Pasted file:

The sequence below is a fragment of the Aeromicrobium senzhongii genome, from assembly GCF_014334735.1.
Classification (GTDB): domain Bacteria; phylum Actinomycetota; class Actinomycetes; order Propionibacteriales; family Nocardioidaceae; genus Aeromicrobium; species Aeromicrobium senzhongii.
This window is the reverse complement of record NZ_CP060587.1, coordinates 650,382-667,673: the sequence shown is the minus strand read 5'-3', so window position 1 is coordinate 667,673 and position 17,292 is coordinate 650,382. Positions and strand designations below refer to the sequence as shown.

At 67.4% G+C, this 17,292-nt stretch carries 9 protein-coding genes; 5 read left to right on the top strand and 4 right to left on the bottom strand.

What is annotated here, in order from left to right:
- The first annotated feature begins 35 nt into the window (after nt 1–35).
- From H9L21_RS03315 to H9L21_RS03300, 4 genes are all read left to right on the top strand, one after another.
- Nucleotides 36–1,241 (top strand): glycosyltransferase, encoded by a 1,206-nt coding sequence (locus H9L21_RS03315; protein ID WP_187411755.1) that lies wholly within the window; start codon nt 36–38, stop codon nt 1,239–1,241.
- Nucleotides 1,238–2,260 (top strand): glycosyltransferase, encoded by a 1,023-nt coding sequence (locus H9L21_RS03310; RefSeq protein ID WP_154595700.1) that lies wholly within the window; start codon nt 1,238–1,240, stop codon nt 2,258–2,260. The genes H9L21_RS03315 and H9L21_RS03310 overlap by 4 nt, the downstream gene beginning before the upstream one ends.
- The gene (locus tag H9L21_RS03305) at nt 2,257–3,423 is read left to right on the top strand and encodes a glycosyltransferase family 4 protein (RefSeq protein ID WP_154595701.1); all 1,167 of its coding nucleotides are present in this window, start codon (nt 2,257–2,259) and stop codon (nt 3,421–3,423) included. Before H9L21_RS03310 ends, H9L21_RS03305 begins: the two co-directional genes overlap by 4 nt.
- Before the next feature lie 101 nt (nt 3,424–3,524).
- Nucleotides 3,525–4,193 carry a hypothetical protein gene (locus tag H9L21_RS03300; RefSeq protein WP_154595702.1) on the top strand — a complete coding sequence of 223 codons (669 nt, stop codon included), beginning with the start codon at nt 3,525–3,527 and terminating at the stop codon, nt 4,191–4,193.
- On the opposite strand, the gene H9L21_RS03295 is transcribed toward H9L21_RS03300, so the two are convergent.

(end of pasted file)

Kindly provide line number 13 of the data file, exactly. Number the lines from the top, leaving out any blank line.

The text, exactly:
- On the opposite strand, the gene H9L21_RS03295 is transcribed toward H9L21_RS03300, so the two are convergent.